There’s nothing quite like the first week of Spring Training games. From the players to the fans, everyone has a smile on their face as the sport comes out of hibernation once again.
As the players are busy running through training drills to prepare for the season ahead, this also seems like a good time to start preparing for our season here at BaseballGB (not that we really have an off-season). So treat this as a Spring Training edition of my feature column: ‘Weekly Hit Ground Ball’.
This will be the third year of WHGB. I’ve used two different formats during the first two years and I’ll be making a slight change yet again in ’09. I plan to focus on two or three key stories every Sunday that have caught my interest from the previous seven days, in particular where this allows me to put across my own experiences of following baseball news and events.
Baseball’s Olympic plans
Despite the natural pessimism that most baseball fans felt towards the sports’ bid to return to the Olympic programme, the International Baseball Federation’s (IBAF) approach up until this week had given me grounds for optimism.
Dr Harvey Schiller, President of the IBAF, had made a favourable impression while capitalizing on the success of the 2008 Olympic Baseball tournament. His dogged pursuit of Bud Selig had also made it seem more likely than ever before that at least some Major League players could be part of a 2016 Olympics. Add in the high hopes for the Baseball World Cup in Europe later this year and Schiller’s plan was slowly gaining momentum.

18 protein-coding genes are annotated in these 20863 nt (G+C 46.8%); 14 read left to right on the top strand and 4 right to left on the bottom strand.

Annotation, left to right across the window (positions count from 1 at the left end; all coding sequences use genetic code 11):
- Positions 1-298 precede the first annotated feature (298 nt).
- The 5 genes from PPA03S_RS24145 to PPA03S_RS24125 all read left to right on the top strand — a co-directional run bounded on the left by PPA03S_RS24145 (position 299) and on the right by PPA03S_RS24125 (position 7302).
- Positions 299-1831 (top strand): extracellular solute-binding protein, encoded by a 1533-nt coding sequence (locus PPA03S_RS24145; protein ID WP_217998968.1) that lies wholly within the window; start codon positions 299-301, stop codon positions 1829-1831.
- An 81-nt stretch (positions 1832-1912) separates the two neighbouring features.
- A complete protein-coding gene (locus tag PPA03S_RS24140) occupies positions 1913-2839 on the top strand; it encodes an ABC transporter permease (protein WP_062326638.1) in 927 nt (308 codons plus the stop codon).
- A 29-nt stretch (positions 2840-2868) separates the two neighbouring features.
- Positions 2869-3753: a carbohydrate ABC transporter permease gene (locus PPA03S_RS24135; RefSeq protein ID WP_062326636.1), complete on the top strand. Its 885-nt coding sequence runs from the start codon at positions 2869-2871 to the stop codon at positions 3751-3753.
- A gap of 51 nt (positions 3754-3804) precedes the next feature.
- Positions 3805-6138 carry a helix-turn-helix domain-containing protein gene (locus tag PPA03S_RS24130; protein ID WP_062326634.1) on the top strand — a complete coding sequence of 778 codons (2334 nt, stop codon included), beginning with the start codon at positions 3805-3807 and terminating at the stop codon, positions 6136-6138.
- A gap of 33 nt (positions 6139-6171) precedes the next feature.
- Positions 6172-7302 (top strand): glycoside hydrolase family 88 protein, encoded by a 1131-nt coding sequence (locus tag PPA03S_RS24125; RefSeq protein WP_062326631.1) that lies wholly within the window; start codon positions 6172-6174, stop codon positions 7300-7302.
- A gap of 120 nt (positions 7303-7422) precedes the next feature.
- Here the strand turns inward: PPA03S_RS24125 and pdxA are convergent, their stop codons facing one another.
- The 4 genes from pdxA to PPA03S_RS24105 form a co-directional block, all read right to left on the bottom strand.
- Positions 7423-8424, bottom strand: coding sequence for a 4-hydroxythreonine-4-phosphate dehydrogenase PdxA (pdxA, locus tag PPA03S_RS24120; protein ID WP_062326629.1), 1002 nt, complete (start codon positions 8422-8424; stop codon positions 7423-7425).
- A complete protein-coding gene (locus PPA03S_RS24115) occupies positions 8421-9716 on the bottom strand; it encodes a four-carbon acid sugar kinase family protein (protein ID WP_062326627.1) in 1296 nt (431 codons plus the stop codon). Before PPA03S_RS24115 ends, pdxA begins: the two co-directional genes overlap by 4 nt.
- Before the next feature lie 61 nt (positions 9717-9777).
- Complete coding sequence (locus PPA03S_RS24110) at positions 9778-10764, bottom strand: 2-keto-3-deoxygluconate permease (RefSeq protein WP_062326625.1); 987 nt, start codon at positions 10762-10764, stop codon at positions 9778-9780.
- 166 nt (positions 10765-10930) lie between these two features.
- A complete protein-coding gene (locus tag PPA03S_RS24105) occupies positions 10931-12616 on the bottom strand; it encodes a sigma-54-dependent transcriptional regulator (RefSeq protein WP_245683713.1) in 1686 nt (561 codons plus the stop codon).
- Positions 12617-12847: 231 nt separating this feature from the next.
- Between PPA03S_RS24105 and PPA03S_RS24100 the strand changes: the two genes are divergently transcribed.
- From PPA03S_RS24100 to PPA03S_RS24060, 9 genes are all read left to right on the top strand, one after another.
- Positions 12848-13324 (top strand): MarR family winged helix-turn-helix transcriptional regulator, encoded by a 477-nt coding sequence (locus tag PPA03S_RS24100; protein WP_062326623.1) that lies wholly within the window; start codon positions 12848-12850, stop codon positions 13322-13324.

Now, pessimism is firmly back on top again.
The IBAF President issued a statement on Wednesday revealing his hopes that softball would join forces with baseball as part of a joint bid for re-election. Initially this sounds like a reasonable proposition. The two sports have been close partners for years and, with just two Olympic spots up for grabs, a combined bid would allow them to pool resources.
The trouble with this plan is that there had been growing signs of softball, in some quarters at least, looking to disassociate itself from its more illustrious brother.
The two main charges against baseball’s Olympic claims are that its best players do not take part in the event and its approach towards the use of drugs has been timid at best (although the latter has improved considerably over the last five years). Neither of these factors applies to softball. The International Olympic Committee has also shown a blatant disregard for baseball over the years and there’s little doubt that ingrained prejudice against the sport was another factor in its demotion.
Quite simply, if you want to get into a party, you don’t turn up with someone who the host doesn’t particularly like.
Just two days after Schiller’s public approach, the International Softball Federation (ISF) has said ‘thanks, but no thanks’. In fact, President Don Porter’s rejection was pretty blunt: “we feel we’re a separate independent sport and we don’t want to show there’s any connection with us and baseball”.
Judging by reports, there are still plenty of national softball federations that do value their working relationship with baseball. BaseballSoftballUK is a good example of how the two sports can come together successfully. Just this week for example, BSUK helped to arrange a promotional visit from two famous Japanese softball coaches, Taeko Utsuki and Juri Takayama, to a local high school in my home county of Norfolk.